Ny1 who can restrict there use of "2", instead of (sa) "too", "to", "two", "tutu", etc, 2 clear situations, (1s that don't, as that 1 did?, cre8 little hitches and rereadings) is capable of employing "too" easily and without difficulty 2 - - - - - - themselves. Ny1 inconvenienced bI being 4ced 2 use "too" 4 "2" 2 traditionally, is either paying bI the pixel (that's OK, then) or incapable of evaluating their use of it. And, 2, probably among those 2 whom all such considerations appear 2 arbitrary 2 bother about.

    I claim their can be know po10tial for confusion in these last 4 sen10ces - as there, 1ce you figure them out, perfectly clear, eye expect know objections, of course.

    And we haven't even considered, say, the deaf or foreign - for whom the sounds do not mentally match up.
    There can be no objection to that sentiment, as expressed. The problem is when those who wish to get rid of the stuff they don't like make a list of what exactly that is - and the rest of us say "wait a minute, you don't seriously think {fill in the blank} is arbitrary, do you?"

    The written English language has been throwing out bathwater for centuries now. The concentration of babies is pretty high.
    There aren't that many truly arbitrary rules, and there aren't that many children capable of understanding the logic behind the patterns of a written language they have not mastered yet.

    Chicken and egg problem. They have to be able to employ the rules, to follow their logic, if any. So they're arbitrary, in the first place.

    But all language is, at bottom, arbitrary - barring onomatopoeia and similar minor inclusions. Children learning language are faced with mountains of the arbitrary, inevitably and necessarily. The rules of standard written English are models of tight logic and relevance, compared with the rest of the project they face.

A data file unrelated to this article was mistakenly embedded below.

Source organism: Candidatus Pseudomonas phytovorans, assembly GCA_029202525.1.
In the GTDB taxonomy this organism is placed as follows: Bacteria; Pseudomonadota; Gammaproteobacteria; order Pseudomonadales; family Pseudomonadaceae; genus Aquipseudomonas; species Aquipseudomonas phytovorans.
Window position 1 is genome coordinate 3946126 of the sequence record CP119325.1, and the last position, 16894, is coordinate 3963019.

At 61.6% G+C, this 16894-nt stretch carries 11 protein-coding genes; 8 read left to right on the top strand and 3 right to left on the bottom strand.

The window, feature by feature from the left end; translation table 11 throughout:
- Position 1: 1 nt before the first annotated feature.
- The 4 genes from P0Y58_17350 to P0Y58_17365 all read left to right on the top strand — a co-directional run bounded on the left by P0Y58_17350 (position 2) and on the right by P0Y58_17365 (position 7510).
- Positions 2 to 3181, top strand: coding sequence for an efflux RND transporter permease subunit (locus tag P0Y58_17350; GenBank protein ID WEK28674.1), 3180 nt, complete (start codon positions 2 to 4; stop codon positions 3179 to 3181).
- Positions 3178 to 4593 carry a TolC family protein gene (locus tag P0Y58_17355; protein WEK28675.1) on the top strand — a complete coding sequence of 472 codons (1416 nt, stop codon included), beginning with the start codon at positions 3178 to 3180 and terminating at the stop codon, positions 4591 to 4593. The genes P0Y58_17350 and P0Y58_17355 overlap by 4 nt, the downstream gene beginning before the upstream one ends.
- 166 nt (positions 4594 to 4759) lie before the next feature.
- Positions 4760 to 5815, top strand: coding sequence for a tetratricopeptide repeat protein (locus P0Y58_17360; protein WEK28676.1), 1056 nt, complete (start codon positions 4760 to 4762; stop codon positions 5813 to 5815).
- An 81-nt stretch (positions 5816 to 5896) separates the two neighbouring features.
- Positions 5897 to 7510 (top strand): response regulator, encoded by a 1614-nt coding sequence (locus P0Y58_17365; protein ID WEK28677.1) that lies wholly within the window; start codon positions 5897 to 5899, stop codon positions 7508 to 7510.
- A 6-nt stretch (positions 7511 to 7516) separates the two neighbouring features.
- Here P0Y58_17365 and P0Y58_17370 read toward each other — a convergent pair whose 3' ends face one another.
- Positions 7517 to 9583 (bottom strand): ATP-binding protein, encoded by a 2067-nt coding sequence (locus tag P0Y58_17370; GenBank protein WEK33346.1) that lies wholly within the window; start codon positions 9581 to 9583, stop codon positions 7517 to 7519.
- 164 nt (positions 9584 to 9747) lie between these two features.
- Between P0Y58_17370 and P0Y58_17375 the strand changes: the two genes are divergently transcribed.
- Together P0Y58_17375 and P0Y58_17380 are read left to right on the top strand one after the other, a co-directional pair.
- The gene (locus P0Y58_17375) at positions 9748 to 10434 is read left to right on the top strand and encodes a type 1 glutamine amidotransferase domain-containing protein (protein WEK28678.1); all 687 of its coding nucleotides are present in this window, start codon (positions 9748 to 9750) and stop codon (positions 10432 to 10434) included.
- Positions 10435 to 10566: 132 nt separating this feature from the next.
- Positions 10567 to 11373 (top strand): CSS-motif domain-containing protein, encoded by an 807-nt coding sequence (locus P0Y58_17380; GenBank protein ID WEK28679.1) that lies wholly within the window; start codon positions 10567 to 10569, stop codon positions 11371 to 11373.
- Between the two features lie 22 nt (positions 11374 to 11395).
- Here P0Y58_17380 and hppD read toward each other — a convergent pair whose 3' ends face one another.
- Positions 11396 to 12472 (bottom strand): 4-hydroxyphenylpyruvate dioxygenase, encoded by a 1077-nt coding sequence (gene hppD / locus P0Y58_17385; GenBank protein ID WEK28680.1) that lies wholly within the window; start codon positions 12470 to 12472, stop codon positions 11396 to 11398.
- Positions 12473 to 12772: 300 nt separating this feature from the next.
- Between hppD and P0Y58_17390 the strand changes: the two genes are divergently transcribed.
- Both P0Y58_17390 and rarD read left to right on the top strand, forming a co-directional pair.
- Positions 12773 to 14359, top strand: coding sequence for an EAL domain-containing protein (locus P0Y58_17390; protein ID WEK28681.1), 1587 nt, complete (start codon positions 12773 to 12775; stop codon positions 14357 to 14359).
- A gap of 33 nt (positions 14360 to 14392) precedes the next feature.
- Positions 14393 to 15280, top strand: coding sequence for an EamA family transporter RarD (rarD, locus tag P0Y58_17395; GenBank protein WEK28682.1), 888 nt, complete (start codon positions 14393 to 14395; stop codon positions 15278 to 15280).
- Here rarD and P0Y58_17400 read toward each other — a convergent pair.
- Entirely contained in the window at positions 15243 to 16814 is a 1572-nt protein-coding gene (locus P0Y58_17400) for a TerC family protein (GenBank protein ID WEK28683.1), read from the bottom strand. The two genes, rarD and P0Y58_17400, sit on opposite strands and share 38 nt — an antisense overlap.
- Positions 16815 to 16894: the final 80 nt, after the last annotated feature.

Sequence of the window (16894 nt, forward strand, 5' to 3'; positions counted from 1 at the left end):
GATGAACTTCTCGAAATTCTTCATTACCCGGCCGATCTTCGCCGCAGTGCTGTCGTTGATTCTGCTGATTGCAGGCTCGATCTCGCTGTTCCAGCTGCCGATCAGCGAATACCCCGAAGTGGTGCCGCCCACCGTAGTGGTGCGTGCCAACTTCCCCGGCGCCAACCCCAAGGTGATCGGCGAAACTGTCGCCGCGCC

Last edited: May 27, 2009
  13. Pete It's not rocket surgery Registered Senior Member

    Et tu, Brute? Then fall, Caesar.
    The relevant point is that Shakespeare can be concise when required.
  14. Pete It's not rocket surgery Registered Senior Member

    I'm not suggesting a specific set of things that should be thrown out. I'm railing against the attitude that nothing should be thrown out or added. You seem to imply that the question of whether a given rule is arbitrary is necessarily subjective, but I disagree. There are objective properties of our language that that make it a good language, and there are objective properties that make it difficult. Likewise, there are components of the language that objectively relate to those properties, and in turn either enhance or detract from the language as a whole.

    I think that one reason that we are losing babies with bathwater is precisely because there is no attempt to proactively manage the evolution of our language. Get in early, help them learn to distinguish babies from bathwater. Don't try to maintain the fiction that it is all babies.

    There are enough arbitrary rules for children to recognise them. Many subsequently stamp all school English as useless formalism.
    They should at least learn that there is logic behind the rules that they learn. Unfortunately (?) for educators, this means that you need to understand that logic yourself and acknowledge when that logic is lacking.